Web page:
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Pet Poison Helpline

Tuesday, March 20th, 2012
Poison Prevention Week: Know Your Poisons

Poison Prevention Week is March 18-24 , a good time to check around the house for items that might hurt your pet(s). The Pet Poison Helpline website (@PetPoisonHelp on Twitter) is a great resource and yielded these Top Ten Lists.

The Pet Poison Helpline fields emergency calls from both pet guardians and veterinarians in the U.S., Canada and the Caribbean. While the service charges a small fee ($39 U.S.), they have veterinary poison specialists on hand all the time. The information on the website is free.

If your dog or cat eats something poisonous call your veterinarian or the Pet Poison Helpline immediately! The sooner a dog poisoning or cat poisoning is diagnosed, the easier, less expensive, and safer it is to treat your pet.

The Top Ten Dog Poisons

  • Chocolate
  • Insect bait stations
  • Mouse and rat poison
  • Fertilizers (even compost)
  • Xylitol-containing products (i.e., sugar-free gums and candies)
  • Ibuprofen (Advil® or Motrin® in brand name or generic form)
  • Acetaminophen (Tylenol® in brand name or generic form)
  • Silica gel packs
  • Amphetamines (such as ADD/ADHD drugs)
  • Household cleaners

The Top Ten Cat Poisons

  • Lilies
  • Topical flea and tick medicine designed for dogs only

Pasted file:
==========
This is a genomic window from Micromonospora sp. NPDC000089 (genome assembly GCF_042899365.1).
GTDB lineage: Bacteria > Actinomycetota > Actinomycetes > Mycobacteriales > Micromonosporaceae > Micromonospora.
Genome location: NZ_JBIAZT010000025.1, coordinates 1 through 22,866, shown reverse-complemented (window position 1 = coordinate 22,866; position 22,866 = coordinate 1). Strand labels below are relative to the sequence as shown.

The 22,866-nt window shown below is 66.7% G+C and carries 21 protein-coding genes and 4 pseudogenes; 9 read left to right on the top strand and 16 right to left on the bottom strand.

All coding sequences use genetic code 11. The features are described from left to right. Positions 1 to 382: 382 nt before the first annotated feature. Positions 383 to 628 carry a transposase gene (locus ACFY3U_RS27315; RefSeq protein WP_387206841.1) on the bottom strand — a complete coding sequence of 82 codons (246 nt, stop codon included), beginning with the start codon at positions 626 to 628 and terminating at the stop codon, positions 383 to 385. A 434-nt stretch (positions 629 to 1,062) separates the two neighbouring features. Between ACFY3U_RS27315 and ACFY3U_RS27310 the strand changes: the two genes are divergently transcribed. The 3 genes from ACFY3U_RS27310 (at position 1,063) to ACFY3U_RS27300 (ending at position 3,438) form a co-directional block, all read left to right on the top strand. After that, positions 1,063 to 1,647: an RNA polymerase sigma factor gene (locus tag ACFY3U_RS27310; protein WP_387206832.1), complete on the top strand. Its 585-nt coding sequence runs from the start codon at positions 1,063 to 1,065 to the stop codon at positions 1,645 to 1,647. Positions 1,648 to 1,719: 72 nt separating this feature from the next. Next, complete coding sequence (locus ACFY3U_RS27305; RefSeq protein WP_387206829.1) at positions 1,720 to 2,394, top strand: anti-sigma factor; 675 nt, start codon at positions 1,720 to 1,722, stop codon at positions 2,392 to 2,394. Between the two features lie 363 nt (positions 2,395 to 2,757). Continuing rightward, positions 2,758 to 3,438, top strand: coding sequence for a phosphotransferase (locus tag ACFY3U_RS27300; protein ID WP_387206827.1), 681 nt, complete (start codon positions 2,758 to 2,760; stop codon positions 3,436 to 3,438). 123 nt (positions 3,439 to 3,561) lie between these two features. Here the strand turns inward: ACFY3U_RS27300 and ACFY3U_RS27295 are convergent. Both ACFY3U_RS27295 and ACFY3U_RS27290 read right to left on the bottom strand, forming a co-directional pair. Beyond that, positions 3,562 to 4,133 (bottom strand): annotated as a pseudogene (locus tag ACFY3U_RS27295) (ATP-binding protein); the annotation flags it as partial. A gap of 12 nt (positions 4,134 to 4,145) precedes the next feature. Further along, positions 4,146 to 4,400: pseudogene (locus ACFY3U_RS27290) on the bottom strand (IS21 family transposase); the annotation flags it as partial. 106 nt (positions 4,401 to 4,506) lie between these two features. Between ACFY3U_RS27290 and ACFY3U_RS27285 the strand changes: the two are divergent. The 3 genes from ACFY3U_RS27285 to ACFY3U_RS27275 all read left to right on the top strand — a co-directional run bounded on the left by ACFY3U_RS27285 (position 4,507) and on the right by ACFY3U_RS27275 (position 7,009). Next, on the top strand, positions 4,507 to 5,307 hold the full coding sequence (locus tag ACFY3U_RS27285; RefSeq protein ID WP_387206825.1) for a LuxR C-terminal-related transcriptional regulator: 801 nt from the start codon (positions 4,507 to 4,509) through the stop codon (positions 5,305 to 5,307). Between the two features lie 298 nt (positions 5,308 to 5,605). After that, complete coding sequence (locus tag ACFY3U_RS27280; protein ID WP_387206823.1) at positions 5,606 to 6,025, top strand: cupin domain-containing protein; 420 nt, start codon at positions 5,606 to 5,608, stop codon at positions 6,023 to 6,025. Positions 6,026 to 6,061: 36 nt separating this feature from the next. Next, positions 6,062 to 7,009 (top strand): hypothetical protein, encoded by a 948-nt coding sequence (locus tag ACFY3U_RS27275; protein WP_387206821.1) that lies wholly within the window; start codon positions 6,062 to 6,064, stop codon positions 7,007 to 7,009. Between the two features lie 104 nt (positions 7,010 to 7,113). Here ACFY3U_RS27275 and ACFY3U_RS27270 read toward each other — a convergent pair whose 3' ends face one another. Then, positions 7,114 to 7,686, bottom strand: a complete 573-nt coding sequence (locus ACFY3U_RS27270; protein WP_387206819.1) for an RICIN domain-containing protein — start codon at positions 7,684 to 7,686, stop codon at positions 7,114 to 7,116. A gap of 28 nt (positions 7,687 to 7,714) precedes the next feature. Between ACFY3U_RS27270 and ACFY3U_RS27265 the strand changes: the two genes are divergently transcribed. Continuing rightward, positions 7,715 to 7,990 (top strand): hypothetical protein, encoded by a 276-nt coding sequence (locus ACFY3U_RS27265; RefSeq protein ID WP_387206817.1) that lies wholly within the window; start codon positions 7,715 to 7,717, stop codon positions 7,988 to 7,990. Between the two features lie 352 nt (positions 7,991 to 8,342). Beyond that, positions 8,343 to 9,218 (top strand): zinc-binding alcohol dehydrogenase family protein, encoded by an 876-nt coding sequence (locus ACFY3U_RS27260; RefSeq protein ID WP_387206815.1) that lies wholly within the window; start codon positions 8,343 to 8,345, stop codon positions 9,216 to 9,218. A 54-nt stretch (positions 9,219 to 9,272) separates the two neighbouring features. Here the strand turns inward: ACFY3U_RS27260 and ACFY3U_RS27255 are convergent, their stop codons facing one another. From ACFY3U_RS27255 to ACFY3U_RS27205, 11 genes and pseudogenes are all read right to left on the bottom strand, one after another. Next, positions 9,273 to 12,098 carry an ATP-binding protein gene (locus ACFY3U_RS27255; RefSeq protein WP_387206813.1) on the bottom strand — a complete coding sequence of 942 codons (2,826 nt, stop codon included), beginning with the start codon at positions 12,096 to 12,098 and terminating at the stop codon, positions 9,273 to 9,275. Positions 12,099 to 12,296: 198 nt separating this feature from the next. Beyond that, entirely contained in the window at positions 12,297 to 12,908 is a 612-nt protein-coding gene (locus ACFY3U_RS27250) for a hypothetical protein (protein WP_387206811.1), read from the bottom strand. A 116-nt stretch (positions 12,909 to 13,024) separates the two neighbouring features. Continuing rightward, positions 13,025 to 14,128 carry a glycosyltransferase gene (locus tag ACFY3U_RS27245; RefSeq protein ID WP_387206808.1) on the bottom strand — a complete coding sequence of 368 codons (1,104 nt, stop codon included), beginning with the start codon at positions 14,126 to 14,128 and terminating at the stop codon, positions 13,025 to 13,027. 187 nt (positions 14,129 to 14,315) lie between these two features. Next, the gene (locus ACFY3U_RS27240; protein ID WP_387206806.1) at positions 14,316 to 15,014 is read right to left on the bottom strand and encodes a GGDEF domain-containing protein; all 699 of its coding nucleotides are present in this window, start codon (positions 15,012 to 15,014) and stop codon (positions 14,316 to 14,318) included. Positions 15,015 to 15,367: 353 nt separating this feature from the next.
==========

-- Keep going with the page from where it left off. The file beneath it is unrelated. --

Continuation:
• Household cleaners
  • Mouse and rat poison
  • Paints and varnishes
  • Veterinary non-steroidal anti-inflammatory medications (Rimadyl®, Deramaxx®)
  • Glow sticks/glow jewelry
  • Amphetamines (such as ADD/ADHD drugs)
  • Acetaminophen (Tylenol® in brand name or generic form)
  • Ibuprofen (Advil® or Motrin® in brand name or generic form)

Pet Poison Prevention Week

Tuesday, March 20th, 2012

March 18-24 is National Poison Prevention Week. Much about poison prevention is aimed at parents with small children, but don’t for­get your pets. Household pets are naturally curious and often can’t resist smelling or tasting items in the home or yard. Knowing which household and garden items are particularly dangerous to pets can go a long way to ensuring their safety. Here are a few tips:

  • Tidy up your living room. Many things commonly associated with your main living space can poison pets like toxic house plants, potpourri or other frangrance products, chewing gum, or smoke cessation gums.
  • Keep your kitchen garbage can shut with a tight fitting lid or hidden in the pantry. Many human foods like raisins, chocolate, or alcohol are poisonous to pets. Dogs may also try to dig discarded meat bones or raw meat packaging out of the garbage.
  • In the bathroom, keep all medications out of reach. Also, never try to treat your pet with human pain killers as some common human pain killers like acetomenaphin are extremely toxic to pets. In addition, keep all bathroom cleaners locked away. If licked or swallowed, they can cause severe chemical burns.
  • In your yard and garden, keep pets away from areas that have been sprayed with herbicides until dry. Also keep dogs away from fertilizers and other pest control agents. Some that contain blood meal or bone meal can be tasty to dogs.

For more information and tips on keeping your pets safe, visit www.petpoisonhelpline.com.

SOURCE Pennsylvania Veterinary Medical Association (PVMA)